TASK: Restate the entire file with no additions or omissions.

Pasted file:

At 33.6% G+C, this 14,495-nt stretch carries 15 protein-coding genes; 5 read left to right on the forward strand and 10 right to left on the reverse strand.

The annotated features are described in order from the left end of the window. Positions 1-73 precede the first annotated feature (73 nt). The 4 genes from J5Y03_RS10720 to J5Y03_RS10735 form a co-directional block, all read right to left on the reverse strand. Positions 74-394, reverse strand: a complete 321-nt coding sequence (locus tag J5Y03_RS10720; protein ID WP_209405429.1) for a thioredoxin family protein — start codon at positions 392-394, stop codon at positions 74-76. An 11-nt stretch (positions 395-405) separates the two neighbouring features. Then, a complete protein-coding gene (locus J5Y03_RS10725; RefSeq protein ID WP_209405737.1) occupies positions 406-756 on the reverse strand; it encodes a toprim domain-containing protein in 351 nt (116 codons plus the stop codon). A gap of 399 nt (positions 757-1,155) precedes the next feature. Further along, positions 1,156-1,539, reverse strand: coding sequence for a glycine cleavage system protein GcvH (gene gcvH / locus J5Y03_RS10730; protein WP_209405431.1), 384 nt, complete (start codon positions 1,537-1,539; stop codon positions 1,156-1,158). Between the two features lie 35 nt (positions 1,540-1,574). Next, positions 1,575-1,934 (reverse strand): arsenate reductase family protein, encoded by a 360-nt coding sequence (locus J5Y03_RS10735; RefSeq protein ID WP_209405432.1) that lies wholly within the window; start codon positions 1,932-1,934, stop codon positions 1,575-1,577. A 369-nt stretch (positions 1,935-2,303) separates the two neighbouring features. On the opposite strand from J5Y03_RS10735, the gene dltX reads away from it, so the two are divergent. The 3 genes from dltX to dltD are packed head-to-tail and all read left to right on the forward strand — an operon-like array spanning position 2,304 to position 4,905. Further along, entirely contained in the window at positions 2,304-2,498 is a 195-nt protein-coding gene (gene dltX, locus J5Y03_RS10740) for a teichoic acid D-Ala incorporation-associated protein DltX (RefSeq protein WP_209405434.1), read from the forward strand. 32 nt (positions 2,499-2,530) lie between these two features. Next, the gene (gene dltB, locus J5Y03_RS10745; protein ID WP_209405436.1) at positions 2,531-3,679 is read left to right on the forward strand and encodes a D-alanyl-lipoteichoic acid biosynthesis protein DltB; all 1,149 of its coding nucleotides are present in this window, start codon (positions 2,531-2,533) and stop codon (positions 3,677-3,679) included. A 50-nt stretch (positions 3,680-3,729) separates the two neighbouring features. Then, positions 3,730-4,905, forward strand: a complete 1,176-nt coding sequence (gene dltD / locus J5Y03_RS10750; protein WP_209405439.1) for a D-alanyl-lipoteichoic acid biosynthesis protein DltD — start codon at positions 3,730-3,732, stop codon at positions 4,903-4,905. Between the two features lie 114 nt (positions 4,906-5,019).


At 33.6% G+C, this 14,495-nt stretch carries 15 protein-coding genes; 5 read left to right on the forward strand and 10 right to left on the reverse strand.

The annotated features are described in order from the left end of the window. Positions 1-73 precede the first annotated feature (73 nt). The 4 genes from J5Y03_RS10720 to J5Y03_RS10735 form a co-directional block, all read right to left on the reverse strand. Positions 74-394, reverse strand: a complete 321-nt coding sequence (locus tag J5Y03_RS10720; protein ID WP_209405429.1) for a thioredoxin family protein — start codon at positions 392-394, stop codon at positions 74-76. An 11-nt stretch (positions 395-405) separates the two neighbouring features. Then, a complete protein-coding gene (locus J5Y03_RS10725; RefSeq protein ID WP_209405737.1) occupies positions 406-756 on the reverse strand; it encodes a toprim domain-containing protein in 351 nt (116 codons plus the stop codon). A gap of 399 nt (positions 757-1,155) precedes the next feature. Further along, positions 1,156-1,539, reverse strand: coding sequence for a glycine cleavage system protein GcvH (gene gcvH / locus J5Y03_RS10730; protein WP_209405431.1), 384 nt, complete (start codon positions 1,537-1,539; stop codon positions 1,156-1,158). Between the two features lie 35 nt (positions 1,540-1,574). Next, positions 1,575-1,934 (reverse strand): arsenate reductase family protein, encoded by a 360-nt coding sequence (locus J5Y03_RS10735; RefSeq protein ID WP_209405432.1) that lies wholly within the window; start codon positions 1,932-1,934, stop codon positions 1,575-1,577. A 369-nt stretch (positions 1,935-2,303) separates the two neighbouring features. On the opposite strand from J5Y03_RS10735, the gene dltX reads away from it, so the two are divergent. The 3 genes from dltX to dltD are packed head-to-tail and all read left to right on the forward strand — an operon-like array spanning position 2,304 to position 4,905. Further along, entirely contained in the window at positions 2,304-2,498 is a 195-nt protein-coding gene (gene dltX, locus J5Y03_RS10740) for a teichoic acid D-Ala incorporation-associated protein DltX (RefSeq protein WP_209405434.1), read from the forward strand. 32 nt (positions 2,499-2,530) lie between these two features. Next, the gene (gene dltB, locus J5Y03_RS10745; protein ID WP_209405436.1) at positions 2,531-3,679 is read left to right on the forward strand and encodes a D-alanyl-lipoteichoic acid biosynthesis protein DltB; all 1,149 of its coding nucleotides are present in this window, start codon (positions 2,531-2,533) and stop codon (positions 3,677-3,679) included. A 50-nt stretch (positions 3,680-3,729) separates the two neighbouring features. Then, positions 3,730-4,905, forward strand: a complete 1,176-nt coding sequence (gene dltD / locus J5Y03_RS10750; protein WP_209405439.1) for a D-alanyl-lipoteichoic acid biosynthesis protein DltD — start codon at positions 3,730-3,732, stop codon at positions 4,903-4,905. Between the two features lie 114 nt (positions 4,906-5,019).